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North Korea warns US of 'greatest pain' over fresh sanctions

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North Korean leader Kim Jong-Un (front, 2ndL) attends an art performance dedicated to nuclear scientists and technicians at the People's Theatre in Pyongyang.

AFP, Seoul :
North Korea warned on Monday it would inflict "the greatest pain and suffering" on the United States if Washington persists in pushing for harsher UN sanctions following Pyongyang's sixth nuclear test.
The September 3 detonation was the country's largest and prompted global outrage, with the UN Security Council set to discuss a new draft resolution presented by Washington that would be the toughest-ever imposed against the isolated regime.
The US is calling for an oil embargo on Pyongyang, an assets freeze on leader Kim Jong-Un, but also an end to textile exports and to payments made to North Korean guest workers.
Washington wants the Security Council to vote on Monday to impose the sanctions, despite resistance from Beijing and Moscow to the new measures.
In a statement published by the official KCNA news agency, North Korea's foreign ministry warned Washington that if it did "rig up the illegal and unlawful 'resolution' on harsher sanctions, the DPRK shall make absolutely sure that the U.S. pays due price".
"The forthcoming measures to be taken by the DPRK will cause the U.S. the greatest pain and suffering it had ever gone through in its entire history," the ministry said, using the abbreviation for North Korea's formal name.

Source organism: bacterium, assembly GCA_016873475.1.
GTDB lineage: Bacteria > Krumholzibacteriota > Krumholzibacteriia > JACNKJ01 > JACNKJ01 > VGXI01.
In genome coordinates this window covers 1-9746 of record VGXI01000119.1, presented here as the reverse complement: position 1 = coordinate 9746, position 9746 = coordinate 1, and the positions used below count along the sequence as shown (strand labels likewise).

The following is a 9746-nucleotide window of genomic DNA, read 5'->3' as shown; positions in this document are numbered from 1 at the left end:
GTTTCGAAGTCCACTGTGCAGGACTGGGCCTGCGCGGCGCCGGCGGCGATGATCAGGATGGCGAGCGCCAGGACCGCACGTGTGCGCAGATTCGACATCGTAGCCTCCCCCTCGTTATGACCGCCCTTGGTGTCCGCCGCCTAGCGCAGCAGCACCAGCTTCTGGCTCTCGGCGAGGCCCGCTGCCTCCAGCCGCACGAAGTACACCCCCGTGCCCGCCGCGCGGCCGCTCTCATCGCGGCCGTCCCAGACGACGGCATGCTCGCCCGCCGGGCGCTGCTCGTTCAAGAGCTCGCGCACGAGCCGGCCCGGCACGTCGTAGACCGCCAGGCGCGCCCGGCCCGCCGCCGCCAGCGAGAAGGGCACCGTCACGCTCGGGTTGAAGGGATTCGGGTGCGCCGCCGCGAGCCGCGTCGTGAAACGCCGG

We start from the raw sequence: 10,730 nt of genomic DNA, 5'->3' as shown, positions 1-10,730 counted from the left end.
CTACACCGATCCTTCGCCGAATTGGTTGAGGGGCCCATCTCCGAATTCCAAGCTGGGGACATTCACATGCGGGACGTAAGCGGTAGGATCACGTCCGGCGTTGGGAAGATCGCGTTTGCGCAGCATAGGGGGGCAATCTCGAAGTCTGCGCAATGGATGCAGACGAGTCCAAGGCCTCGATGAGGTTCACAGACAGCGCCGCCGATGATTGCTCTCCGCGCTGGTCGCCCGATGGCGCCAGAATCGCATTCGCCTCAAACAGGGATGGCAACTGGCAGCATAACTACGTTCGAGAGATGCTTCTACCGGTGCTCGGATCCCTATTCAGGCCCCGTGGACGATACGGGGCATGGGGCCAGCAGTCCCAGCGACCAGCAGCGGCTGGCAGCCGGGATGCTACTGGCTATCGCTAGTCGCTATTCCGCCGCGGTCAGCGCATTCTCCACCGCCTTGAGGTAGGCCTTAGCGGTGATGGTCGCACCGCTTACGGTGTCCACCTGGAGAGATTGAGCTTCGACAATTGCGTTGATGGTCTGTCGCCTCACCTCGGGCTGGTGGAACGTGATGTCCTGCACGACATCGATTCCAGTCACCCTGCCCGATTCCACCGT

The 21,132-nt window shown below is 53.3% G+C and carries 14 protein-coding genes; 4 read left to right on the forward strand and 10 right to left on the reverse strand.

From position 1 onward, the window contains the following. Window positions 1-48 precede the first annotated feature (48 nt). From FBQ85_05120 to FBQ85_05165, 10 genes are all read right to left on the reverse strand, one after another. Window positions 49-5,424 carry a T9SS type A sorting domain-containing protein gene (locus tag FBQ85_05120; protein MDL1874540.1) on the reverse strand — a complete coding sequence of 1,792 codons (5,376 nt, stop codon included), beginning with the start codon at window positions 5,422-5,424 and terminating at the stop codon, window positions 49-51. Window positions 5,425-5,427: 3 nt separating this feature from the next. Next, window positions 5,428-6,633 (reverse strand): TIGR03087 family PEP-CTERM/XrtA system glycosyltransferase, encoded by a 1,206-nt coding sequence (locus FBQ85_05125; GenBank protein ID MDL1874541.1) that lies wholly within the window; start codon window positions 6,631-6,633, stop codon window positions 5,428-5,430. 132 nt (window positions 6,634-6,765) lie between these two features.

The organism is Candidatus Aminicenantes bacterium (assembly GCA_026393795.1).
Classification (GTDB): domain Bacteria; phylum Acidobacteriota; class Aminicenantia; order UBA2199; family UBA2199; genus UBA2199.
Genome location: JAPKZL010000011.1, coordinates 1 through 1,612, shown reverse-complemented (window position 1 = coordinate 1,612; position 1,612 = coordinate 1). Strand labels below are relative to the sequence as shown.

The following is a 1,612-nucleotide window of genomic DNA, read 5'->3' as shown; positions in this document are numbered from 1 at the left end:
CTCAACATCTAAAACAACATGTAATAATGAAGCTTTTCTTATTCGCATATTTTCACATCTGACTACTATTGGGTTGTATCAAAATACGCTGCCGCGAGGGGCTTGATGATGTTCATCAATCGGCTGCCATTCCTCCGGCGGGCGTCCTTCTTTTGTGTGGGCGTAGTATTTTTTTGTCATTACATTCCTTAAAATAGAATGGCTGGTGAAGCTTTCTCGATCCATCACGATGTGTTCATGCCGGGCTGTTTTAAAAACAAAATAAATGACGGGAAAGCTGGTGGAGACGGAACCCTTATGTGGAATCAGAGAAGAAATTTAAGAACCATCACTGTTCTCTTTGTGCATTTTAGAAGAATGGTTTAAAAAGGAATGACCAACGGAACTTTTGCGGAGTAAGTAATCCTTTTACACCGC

"The world will witness how the DPRK tames the U.S. gangsters by taking (a) series of action tougher than they have ever envisaged."
The test, which the North said was a hydrogen bomb that could be fitted onto a rocket, came weeks after Pyongyang fired two intercontinental ballistic missiles (ICBMs) that appeared to bring much of the mainland US into range.
At a dinner to celebrate Pyongyang's nuclear programme, North Korean leader Kim praised the test and urged the country's scientists to develop more weapons, KCNA reported Sunday.
The North says it needs nuclear arms to protect itself, but the US has accused the country of "begging for war".
Pyongyang's drive to stage a slew of brazen tests in recent months, which contravene existing United Nations sanctions, has sparked surging tensions over the country's weapons programme.
 "The world will witness how the DPRK tames the U.S. gangsters by taking a series of actions tougher than they have ever envisaged," the unnamed spokesman said.
"The DPRK has developed and perfected the super-powerful thermo-nuclear weapon as a means to deter the ever-increasing hostile moves and nuclear threat of the U.S. and defuse the danger of nuclear war looming over the Korean peninsula and the region."
There was no independent verification of the North's claim to have conducted a hydrogen bomb test, but some experts said there was enough strong evidence to suggest Pyongyang had either developed a hydrogen bomb or was getting close.
KCNA said on Sunday that Kim threw a banquet to laud the scientists and top military and party officials who contributed to the nuclear bomb test, topped with an art performance and a photo session with the leader himself.
Japan backed a U.S. push for the United Nations Security Council to vote Monday on fresh sanctions against North Korea, saying that Kim Jong Un's nuclear program poses the most serious threat since World War II.
Defense Minister Itsunori Onodera on Sunday urged tougher sanctions including curbing oil supplies to North Korea. He warned that the regime's advances in missile technology are complicating Japan's ability to intercept them.

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